1967 Vespa 150 Super Restoration Projects

1967 Vespa 150 Super Restoration Project (Part 1 of 5)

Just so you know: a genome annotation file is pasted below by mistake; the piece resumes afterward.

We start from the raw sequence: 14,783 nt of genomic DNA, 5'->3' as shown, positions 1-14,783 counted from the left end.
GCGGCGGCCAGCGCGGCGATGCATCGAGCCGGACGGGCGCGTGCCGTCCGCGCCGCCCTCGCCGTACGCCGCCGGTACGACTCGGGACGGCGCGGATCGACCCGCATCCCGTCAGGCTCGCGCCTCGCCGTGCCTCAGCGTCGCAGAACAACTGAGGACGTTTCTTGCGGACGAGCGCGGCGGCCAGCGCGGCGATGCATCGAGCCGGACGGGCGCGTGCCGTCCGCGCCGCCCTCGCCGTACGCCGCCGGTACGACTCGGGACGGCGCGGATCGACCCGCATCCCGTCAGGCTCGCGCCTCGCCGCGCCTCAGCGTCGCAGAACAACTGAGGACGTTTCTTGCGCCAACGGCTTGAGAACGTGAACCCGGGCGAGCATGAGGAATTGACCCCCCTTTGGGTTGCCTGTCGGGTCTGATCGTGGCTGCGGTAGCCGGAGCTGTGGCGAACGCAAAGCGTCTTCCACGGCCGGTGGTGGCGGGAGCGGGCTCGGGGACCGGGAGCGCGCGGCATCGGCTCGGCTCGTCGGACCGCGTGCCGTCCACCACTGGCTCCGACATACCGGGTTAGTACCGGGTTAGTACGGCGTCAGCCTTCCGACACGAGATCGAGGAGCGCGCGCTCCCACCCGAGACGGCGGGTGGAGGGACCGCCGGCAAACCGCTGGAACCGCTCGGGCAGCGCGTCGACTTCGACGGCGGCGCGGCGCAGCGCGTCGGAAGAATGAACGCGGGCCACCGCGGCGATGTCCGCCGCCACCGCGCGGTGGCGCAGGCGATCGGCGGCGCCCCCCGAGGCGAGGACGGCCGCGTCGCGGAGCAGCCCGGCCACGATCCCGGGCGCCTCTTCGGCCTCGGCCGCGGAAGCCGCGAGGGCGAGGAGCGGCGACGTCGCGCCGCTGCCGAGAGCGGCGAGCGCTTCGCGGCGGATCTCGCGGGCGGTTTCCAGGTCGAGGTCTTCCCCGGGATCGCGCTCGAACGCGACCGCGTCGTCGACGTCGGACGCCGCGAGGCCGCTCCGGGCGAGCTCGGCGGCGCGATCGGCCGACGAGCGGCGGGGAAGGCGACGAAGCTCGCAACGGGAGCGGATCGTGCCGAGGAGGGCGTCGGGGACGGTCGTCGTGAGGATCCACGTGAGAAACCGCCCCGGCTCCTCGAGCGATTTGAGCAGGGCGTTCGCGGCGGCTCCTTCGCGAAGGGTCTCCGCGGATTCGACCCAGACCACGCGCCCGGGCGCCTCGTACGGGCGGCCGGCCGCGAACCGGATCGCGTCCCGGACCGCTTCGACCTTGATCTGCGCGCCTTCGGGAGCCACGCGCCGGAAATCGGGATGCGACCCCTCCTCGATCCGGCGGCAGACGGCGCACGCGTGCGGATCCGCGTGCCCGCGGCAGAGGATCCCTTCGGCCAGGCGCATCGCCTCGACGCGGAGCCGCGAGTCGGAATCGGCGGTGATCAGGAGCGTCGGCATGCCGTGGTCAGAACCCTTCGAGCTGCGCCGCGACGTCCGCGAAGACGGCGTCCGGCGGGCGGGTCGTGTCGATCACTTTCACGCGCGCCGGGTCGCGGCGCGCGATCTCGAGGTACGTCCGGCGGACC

Part 1 of 5 Introduction me_vespa_001 This is the story of the restoration of my Vespa 150 Super. I’m not sure if this project should be called a restoration or a renewal, since it spluttered back into life after sitting idle in a garage for 19 years and was still rideable. Some would argue that to leave as is, with all the dints and scratches that give it character, is the way to go. I brought it near new in 1968 for $340 from a lady who decided to buy a Vespa when she visited Italy on a cruise liner. The 150 odd kilometres it had on the speedo, I was told, came from its journey from the Piaggio factory to the port where the liner had docked. Of course passengers could take on board any kind of luggage in those days. After noting the chassis number of my Vespa – VBC1T 59162 – and through a bit of Internet research, I discovered it was built in 1967.vespa_02 This wasn’t my first Vespa. I inherited a VB1 150cc from my elder brother and had many years of fun on that. The Vespa gave me my first exhilarating taste of freedom, a feeling of being independent of my parents and a chance to discover places far from home. In fact I began riding it illegally from the age of 15 for many years and often wagged school on sports days to go for a ride in the country. Once I got my licence, I rode to and from art school everyday, and did some ambitious camping trips around the state of Victoria, sometimes on rough dirt roads. This gorgeous model was made between 1957 and 1958 and was the first to incorporate the cables within the handle bar assembly. It would be a real collector’s item now but for the fact that, after being pestered by my parents, I threw it all out onto the nature strip during a hard rubbish collection. When I now look at the beautiful curvaceous lines of this early Vespa scooter, I despair at my action. Good design is just good design no matter what the current trend or taste or era it may have originated from. Mine was also a similar silver colour shown here – Max Meyer “Blue Gray Metalized” Code#: 15028. There is no seam down the back spine on this model – just a beautiful smooth curve of pressed metal. I had always thought the back spine of this Vespa was diecast, since it seemed so strong and thick. In fact the curves continually change their radius. The join onto the forward part of the body was under the seat at both sides. The cowling were round and simple with no indented flare along the side. The motor side cowling actually swung up and out from the scooter on long hinged rods. For more pictures of this gorgeous machine, visit: http://www.monarchscooters.com/VB1.htm http://www.scooterhelp.com/scooters/VB1T.150.htmlVB1_09 I painted my VB1 with white enamel house paint. This was the early 1960s and all white was very ‘in’. I liked to think of this machine as my white swan. It always fouled spark plugs, needed to be push started, cables constantly broke, and with only three gears and 5.4 horse power, it didn’t go particularly well. When I first jumped on the VBC for a test drive, I was amazed at the difference. Very torquey – it pulled so strongly from low revs and when I had completed running in the engine, it seemed very nippy indeed. I could drag off most cars that had stopped at the traffic lights.   Original Source: http://members.iinet.net.au/~david_imam/vespa_home.html


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